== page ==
Faith-Based Council Reports To President Amid Growing Criticism

Members of a council formed by President Barack Obama to examine issues surrounding the “faith-based” initiative formally presented their recommendations to the White House March 9.

The president’s Advisory Council on Faith-based and Neighborhood Initiatives met for an all-day session in Washington to present its report. While many issues were covered, one of the most controversial aspects of the initiative – the question of hiring bias in taxpayer-funded faith-based programs – was not part of the council’s mandate.

Americans United Executive Director Barry W. Lynn, who served on a task force that advised the council, said the issue of hiring discrimination needs to be dealt with now.

“It’s the 800-pound gorilla in the room that you’ll notice no one is talking about today,” Lynn told The Washington Post.

The day the council report was issued, Americans United released a press statement urging Obama to reform the initiative.

AU said the report is overshadowed by Obama’s failure to fix problematic Bush-era rules that undercut civil rights and civil liberties.

“I am deeply disappointed at President Obama’s handling of the faith-based initiative,” said Lynn. “He has kept the harmful Bush-era policies in place and added a constitutionally inappropriate council of religious leaders to offer policy advice. This is not separation of church and state.”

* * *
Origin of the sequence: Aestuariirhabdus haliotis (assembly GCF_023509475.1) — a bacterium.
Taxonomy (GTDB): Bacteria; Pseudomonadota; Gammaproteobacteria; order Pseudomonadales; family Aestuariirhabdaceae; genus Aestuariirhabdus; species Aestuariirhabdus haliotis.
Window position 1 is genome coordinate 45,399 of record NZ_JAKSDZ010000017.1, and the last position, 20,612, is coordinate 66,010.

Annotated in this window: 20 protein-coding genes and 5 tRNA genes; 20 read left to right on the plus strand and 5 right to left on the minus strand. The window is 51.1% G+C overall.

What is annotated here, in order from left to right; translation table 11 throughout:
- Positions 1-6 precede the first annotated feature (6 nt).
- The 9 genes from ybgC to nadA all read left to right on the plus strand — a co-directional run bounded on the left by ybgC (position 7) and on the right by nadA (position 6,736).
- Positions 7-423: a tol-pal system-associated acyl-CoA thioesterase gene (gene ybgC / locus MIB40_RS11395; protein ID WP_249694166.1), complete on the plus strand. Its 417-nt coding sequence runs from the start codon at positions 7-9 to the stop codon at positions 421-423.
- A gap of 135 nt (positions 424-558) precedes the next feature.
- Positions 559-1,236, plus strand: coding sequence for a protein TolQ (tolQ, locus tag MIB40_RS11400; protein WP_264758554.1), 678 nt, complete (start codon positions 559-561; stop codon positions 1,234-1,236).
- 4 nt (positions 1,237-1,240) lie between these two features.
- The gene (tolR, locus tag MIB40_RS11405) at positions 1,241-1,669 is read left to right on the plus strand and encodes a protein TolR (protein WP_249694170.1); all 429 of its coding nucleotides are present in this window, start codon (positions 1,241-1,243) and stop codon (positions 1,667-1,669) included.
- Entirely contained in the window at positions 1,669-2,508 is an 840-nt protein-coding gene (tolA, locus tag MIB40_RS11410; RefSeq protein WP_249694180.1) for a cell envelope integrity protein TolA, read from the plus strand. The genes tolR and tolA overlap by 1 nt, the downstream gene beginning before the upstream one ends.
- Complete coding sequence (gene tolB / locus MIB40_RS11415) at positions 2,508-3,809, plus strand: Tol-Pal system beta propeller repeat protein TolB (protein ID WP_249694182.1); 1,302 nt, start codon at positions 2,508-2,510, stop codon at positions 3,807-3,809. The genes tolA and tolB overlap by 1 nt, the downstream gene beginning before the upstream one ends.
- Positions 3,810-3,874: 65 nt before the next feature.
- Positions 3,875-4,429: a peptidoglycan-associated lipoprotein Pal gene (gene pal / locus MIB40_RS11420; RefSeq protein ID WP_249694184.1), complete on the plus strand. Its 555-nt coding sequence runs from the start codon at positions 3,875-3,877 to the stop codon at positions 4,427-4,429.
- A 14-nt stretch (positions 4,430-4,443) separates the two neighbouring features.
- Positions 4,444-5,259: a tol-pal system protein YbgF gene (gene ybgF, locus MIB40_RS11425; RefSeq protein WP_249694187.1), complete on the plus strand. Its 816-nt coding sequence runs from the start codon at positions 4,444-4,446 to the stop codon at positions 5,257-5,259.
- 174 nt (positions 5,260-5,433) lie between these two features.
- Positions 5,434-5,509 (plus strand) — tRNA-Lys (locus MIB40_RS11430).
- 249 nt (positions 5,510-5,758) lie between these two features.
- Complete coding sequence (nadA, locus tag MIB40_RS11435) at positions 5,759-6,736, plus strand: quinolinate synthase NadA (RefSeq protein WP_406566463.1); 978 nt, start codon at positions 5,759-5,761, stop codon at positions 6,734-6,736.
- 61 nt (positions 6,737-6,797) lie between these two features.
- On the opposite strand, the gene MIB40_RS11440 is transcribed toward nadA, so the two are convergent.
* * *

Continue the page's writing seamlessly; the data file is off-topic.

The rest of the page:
Lynn noted that as a candidate in 2008, Obama promised to end hiring discrimination in publicly funded faith-based programs. But once he took office, Obama reversed course and said the U.S. Department of Justice would examine the issue.

“A year has passed,” Lynn continued, “and the president has failed to take steps to carry out his promise to ban religious discrimination in publicly funded social services. He has also failed to take effective action to bar proselytizing. Change is long overdue.”

Despite the dodge on the hiring issue, several of the council’s recommendations touch positively on other church-state issues.

Among the recommendations are:

• Require that program beneficiaries receive written notice of their right to receive services from a secular provider.

• Clarify that beneficiaries have a right to refuse to “actively participate” in religious practices, including the right to refuse even to attend such a practice.

• Make it clear that government money may not fund “explicitly religious activities,” a term defined as “any activities that involve overt religious content.”

• Ensure that organizations that are awarded federal aid undergo training about the church-state standards that follow these funds.

But not all of the recommendations favor church-state separation. The council also voted to allow publicly funded faith-based agencies to display sectarian icons and signs in facilities where people of many faith perspectives come to get help from the government. (See “Faith-Based Pushback,” March 2010 Church & State.)

A bid to require houses of worship to form separate entities to handle public funds passed narrowly, 13-12.